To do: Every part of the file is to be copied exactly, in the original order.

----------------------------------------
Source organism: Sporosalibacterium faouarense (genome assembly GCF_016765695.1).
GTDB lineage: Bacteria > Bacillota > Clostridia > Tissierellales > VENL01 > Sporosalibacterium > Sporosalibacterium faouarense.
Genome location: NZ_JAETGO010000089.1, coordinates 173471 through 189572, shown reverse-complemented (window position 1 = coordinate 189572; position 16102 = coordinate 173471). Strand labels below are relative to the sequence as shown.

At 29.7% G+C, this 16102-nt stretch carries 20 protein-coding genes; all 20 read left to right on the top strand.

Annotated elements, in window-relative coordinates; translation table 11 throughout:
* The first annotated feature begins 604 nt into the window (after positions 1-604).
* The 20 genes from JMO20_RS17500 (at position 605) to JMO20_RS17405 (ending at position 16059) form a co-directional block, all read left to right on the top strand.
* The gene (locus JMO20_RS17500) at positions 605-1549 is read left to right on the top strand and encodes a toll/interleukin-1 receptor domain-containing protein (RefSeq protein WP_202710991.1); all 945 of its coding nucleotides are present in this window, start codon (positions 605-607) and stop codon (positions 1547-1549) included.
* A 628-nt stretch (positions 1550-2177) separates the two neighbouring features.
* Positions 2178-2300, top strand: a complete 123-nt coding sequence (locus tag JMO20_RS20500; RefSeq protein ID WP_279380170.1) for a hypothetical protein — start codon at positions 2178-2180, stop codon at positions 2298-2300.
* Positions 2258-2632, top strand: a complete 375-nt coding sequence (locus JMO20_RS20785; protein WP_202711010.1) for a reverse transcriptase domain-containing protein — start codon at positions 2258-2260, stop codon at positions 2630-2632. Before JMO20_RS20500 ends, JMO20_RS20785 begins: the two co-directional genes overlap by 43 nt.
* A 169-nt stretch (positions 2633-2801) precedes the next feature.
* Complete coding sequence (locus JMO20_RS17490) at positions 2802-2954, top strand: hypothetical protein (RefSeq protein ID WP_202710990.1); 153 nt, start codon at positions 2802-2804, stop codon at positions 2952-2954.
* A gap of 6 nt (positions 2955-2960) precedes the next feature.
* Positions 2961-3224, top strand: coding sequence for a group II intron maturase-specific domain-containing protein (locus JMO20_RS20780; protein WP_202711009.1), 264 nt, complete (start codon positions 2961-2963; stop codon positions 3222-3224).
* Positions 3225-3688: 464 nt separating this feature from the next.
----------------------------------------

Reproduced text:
Source organism: Sporosalibacterium faouarense (genome assembly GCF_016765695.1).
GTDB lineage: Bacteria > Bacillota > Clostridia > Tissierellales > VENL01 > Sporosalibacterium > Sporosalibacterium faouarense.
Genome location: NZ_JAETGO010000089.1, coordinates 173471 through 189572, shown reverse-complemented (window position 1 = coordinate 189572; position 16102 = coordinate 173471). Strand labels below are relative to the sequence as shown.

At 29.7% G+C, this 16102-nt stretch carries 20 protein-coding genes; all 20 read left to right on the top strand.

Annotated elements, in window-relative coordinates; translation table 11 throughout:
* The first annotated feature begins 604 nt into the window (after positions 1-604).
* The 20 genes from JMO20_RS17500 (at position 605) to JMO20_RS17405 (ending at position 16059) form a co-directional block, all read left to right on the top strand.
* The gene (locus JMO20_RS17500) at positions 605-1549 is read left to right on the top strand and encodes a toll/interleukin-1 receptor domain-containing protein (RefSeq protein WP_202710991.1); all 945 of its coding nucleotides are present in this window, start codon (positions 605-607) and stop codon (positions 1547-1549) included.
* A 628-nt stretch (positions 1550-2177) separates the two neighbouring features.
* Positions 2178-2300, top strand: a complete 123-nt coding sequence (locus tag JMO20_RS20500; RefSeq protein ID WP_279380170.1) for a hypothetical protein — start codon at positions 2178-2180, stop codon at positions 2298-2300.
* Positions 2258-2632, top strand: a complete 375-nt coding sequence (locus JMO20_RS20785; protein WP_202711010.1) for a reverse transcriptase domain-containing protein — start codon at positions 2258-2260, stop codon at positions 2630-2632. Before JMO20_RS20500 ends, JMO20_RS20785 begins: the two co-directional genes overlap by 43 nt.
* A 169-nt stretch (positions 2633-2801) precedes the next feature.
* Complete coding sequence (locus JMO20_RS17490) at positions 2802-2954, top strand: hypothetical protein (RefSeq protein ID WP_202710990.1); 153 nt, start codon at positions 2802-2804, stop codon at positions 2952-2954.
* A gap of 6 nt (positions 2955-2960) precedes the next feature.
* Positions 2961-3224, top strand: coding sequence for a group II intron maturase-specific domain-containing protein (locus JMO20_RS20780; protein WP_202711009.1), 264 nt, complete (start codon positions 2961-2963; stop codon positions 3222-3224).
* Positions 3225-3688: 464 nt separating this feature from the next.